There is only one constant in the data center – change. Change, at least in the data center, is good. Done right, it delivers more performance in less space while reducing costs. But some hyperconverged solutions are resistant to change, slowing it down, keeping the data center from reaping the benefits that technological improvements offer.
In this StorageShort, Storage Switzerland’s George Crump and Maxta’s Kiran Sreenivasamurthy discuss how important long term flexibility is to hyperconverged architectures.
The problem is many hyperconverged solutions are provided by a vendor who delivers the hardware and the software in a turnkey bundle. This means the organization is solely dependent on that vendor for all hardware and software upgrades. If for some reason that vendor is slow to support the next generation of Intel processor, like SkyLake, or the next storage interconnect, like NVMe, then the organization can’t integrate in servers from another vendor that may.
The other type of hyperconvergence, software defined, is not tied to a specific hardware type. The customer can select whatever hardware platform they want, and more importantly integrate other hardware types in the future. The software approach enables organizations to quickly move to new nodes from another vendor so they can embrace new technology or simply lower prices.
But a software approach to hyperconvergence does not mean a more difficult upfront install. Vendors using the software approach have strategic relationships with hardware vendors, enabling them to deliver bundled, turnkey solutions. And still the organization can integrate other hardware from other vendors in the future.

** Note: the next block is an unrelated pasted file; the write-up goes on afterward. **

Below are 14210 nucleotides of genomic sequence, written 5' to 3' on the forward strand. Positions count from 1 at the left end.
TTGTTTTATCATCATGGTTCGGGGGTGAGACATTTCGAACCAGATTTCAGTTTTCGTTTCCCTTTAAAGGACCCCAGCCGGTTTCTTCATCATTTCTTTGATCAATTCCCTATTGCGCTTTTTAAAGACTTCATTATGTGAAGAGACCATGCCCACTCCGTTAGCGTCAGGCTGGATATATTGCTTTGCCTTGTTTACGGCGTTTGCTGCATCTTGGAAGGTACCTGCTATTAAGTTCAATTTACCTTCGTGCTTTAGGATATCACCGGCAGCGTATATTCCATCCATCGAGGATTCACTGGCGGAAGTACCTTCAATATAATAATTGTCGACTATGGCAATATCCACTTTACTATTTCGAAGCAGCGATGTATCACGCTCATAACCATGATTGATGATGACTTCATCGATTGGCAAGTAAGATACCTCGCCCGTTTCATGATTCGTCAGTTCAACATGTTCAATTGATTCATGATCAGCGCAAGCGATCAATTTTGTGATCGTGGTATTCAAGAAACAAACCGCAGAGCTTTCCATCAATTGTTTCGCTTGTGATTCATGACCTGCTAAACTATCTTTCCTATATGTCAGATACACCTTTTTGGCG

Another problem with this bundled approach is the organization typically ends up paying a premium for the hardware. The claim is the hardware vendor is adding value, evidence of that additional value versus the software only capabilities is missing. Finally as we discuss in our column, “The Hidden Cost of Hyperconvergence,“ the bundling of hardware and software also leads to a situation where the customer “re-buys” the software when a node is replaced.
Sometimes, in the process of simplifying initial implementation vendors complicate long term flexibility. While getting through the initial install is important so the organization can realize value from their investment, long term flexibility makes sure that investment keeps delivering well into the future. The good news is it is not an either or choice. IT can leverage a software approach to hyperconvergence for long term flexibility, but those software vendors can partner with server vendors to deliver a turnkey experience upfront.
We discuss these issues and more on our on demand webinar, “Hardware-Based Hyperconvergence vs. Hyperconvergence Software”. Register to watch it now and you will also get an exclusive copy of our latest white paper, “Is A Hardware Approach Breaking Hyperconverged Architectures?”